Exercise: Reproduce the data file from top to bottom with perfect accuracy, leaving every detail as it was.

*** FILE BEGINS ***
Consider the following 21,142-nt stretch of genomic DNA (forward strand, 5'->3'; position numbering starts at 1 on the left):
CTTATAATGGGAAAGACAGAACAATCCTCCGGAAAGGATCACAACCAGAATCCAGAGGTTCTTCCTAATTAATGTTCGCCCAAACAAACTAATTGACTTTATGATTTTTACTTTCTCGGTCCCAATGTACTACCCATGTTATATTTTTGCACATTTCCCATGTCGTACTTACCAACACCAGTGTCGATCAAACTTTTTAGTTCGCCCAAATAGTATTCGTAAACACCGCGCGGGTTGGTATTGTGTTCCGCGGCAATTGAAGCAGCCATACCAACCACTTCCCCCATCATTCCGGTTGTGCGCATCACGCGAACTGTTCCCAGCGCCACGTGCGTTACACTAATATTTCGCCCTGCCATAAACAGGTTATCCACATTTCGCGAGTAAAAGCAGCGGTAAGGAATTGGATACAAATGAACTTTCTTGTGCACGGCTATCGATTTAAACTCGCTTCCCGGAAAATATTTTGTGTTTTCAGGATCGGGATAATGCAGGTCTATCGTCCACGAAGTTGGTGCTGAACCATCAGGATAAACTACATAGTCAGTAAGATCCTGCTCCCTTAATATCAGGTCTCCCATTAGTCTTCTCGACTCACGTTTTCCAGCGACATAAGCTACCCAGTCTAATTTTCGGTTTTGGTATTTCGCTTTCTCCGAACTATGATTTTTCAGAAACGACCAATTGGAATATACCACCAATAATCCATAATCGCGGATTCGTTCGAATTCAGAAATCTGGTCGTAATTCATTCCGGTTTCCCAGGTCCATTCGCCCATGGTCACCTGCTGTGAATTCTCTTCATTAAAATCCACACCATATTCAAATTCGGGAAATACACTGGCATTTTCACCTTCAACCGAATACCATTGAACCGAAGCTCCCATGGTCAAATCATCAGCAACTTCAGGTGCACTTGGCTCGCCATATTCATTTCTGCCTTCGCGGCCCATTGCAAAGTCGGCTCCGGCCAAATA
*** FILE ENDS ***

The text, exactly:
Consider the following 21,142-nt stretch of genomic DNA (forward strand, 5'->3'; position numbering starts at 1 on the left):
CTTATAATGGGAAAGACAGAACAATCCTCCGGAAAGGATCACAACCAGAATCCAGAGGTTCTTCCTAATTAATGTTCGCCCAAACAAACTAATTGACTTTATGATTTTTACTTTCTCGGTCCCAATGTACTACCCATGTTATATTTTTGCACATTTCCCATGTCGTACTTACCAACACCAGTGTCGATCAAACTTTTTAGTTCGCCCAAATAGTATTCGTAAACACCGCGCGGGTTGGTATTGTGTTCCGCGGCAATTGAAGCAGCCATACCAACCACTTCCCCCATCATTCCGGTTGTGCGCATCACGCGAACTGTTCCCAGCGCCACGTGCGTTACACTAATATTTCGCCCTGCCATAAACAGGTTATCCACATTTCGCGAGTAAAAGCAGCGGTAAGGAATTGGATACAAATGAACTTTCTTGTGCACGGCTATCGATTTAAACTCGCTTCCCGGAAAATATTTTGTGTTTTCAGGATCGGGATAATGCAGGTCTATCGTCCACGAAGTTGGTGCTGAACCATCAGGATAAACTACATAGTCAGTAAGATCCTGCTCCCTTAATATCAGGTCTCCCATTAGTCTTCTCGACTCACGTTTTCCAGCGACATAAGCTACCCAGTCTAATTTTCGGTTTTGGTATTTCGCTTTCTCCGAACTATGATTTTTCAGAAACGACCAATTGGAATATACCACCAATAATCCATAATCGCGGATTCGTTCGAATTCAGAAATCTGGTCGTAATTCATTCCGGTTTCCCAGGTCCATTCGCCCATGGTCACCTGCTGTGAATTCTCTTCATTAAAATCCACACCATATTCAAATTCGGGAAATACACTGGCATTTTCACCTTCAACCGAATACCATTGAACCGAAGCTCCCATGGTCAAATCATCAGCAACTTCAGGTGCACTTGGCTCGCCATATTCATTTCTGCCTTCGCGGCCCATTGCAAAGTCGGCTCCGGCCAAATA